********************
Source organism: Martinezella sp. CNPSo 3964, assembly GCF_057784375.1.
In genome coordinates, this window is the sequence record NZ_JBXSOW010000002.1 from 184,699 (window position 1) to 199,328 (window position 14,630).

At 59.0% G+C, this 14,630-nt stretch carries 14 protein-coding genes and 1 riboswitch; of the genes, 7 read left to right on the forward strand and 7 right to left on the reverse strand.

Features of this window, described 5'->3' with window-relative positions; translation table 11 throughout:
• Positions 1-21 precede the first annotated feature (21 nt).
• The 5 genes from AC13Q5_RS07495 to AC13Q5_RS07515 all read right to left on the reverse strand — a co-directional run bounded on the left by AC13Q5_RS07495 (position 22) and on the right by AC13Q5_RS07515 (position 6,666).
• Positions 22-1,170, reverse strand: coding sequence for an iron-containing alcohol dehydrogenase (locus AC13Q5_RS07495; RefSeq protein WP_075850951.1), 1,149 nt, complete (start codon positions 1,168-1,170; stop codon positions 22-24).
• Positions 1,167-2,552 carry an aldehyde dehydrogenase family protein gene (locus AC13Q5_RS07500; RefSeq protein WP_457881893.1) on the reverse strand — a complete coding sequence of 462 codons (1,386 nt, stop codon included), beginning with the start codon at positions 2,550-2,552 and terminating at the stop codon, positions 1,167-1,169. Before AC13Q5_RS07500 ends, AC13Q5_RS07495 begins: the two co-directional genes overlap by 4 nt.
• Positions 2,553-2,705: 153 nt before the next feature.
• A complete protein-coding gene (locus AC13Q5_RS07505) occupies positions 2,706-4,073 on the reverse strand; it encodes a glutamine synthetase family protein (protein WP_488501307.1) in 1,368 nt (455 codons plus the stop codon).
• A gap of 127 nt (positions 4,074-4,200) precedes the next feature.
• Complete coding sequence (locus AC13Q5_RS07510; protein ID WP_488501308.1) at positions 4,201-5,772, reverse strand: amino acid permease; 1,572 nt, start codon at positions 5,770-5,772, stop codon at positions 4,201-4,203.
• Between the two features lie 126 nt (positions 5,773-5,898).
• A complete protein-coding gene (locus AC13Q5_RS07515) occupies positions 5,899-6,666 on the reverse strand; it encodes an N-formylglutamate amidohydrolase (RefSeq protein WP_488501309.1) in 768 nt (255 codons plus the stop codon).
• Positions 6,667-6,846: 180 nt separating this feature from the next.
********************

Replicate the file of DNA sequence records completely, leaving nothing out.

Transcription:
Source organism: Martinezella sp. CNPSo 3964, assembly GCF_057784375.1.
In genome coordinates, this window is the sequence record NZ_JBXSOW010000002.1 from 184,699 (window position 1) to 199,328 (window position 14,630).

At 59.0% G+C, this 14,630-nt stretch carries 14 protein-coding genes and 1 riboswitch; of the genes, 7 read left to right on the forward strand and 7 right to left on the reverse strand.

Features of this window, described 5'->3' with window-relative positions; translation table 11 throughout:
• Positions 1-21 precede the first annotated feature (21 nt).
• The 5 genes from AC13Q5_RS07495 to AC13Q5_RS07515 all read right to left on the reverse strand — a co-directional run bounded on the left by AC13Q5_RS07495 (position 22) and on the right by AC13Q5_RS07515 (position 6,666).
• Positions 22-1,170, reverse strand: coding sequence for an iron-containing alcohol dehydrogenase (locus AC13Q5_RS07495; RefSeq protein WP_075850951.1), 1,149 nt, complete (start codon positions 1,168-1,170; stop codon positions 22-24).
• Positions 1,167-2,552 carry an aldehyde dehydrogenase family protein gene (locus AC13Q5_RS07500; RefSeq protein WP_457881893.1) on the reverse strand — a complete coding sequence of 462 codons (1,386 nt, stop codon included), beginning with the start codon at positions 2,550-2,552 and terminating at the stop codon, positions 1,167-1,169. Before AC13Q5_RS07500 ends, AC13Q5_RS07495 begins: the two co-directional genes overlap by 4 nt.
• Positions 2,553-2,705: 153 nt before the next feature.
• A complete protein-coding gene (locus AC13Q5_RS07505) occupies positions 2,706-4,073 on the reverse strand; it encodes a glutamine synthetase family protein (protein WP_488501307.1) in 1,368 nt (455 codons plus the stop codon).
• A gap of 127 nt (positions 4,074-4,200) precedes the next feature.
• Complete coding sequence (locus AC13Q5_RS07510; protein ID WP_488501308.1) at positions 4,201-5,772, reverse strand: amino acid permease; 1,572 nt, start codon at positions 5,770-5,772, stop codon at positions 4,201-4,203.
• Between the two features lie 126 nt (positions 5,773-5,898).
• A complete protein-coding gene (locus AC13Q5_RS07515) occupies positions 5,899-6,666 on the reverse strand; it encodes an N-formylglutamate amidohydrolase (RefSeq protein WP_488501309.1) in 768 nt (255 codons plus the stop codon).
• Positions 6,667-6,846: 180 nt separating this feature from the next.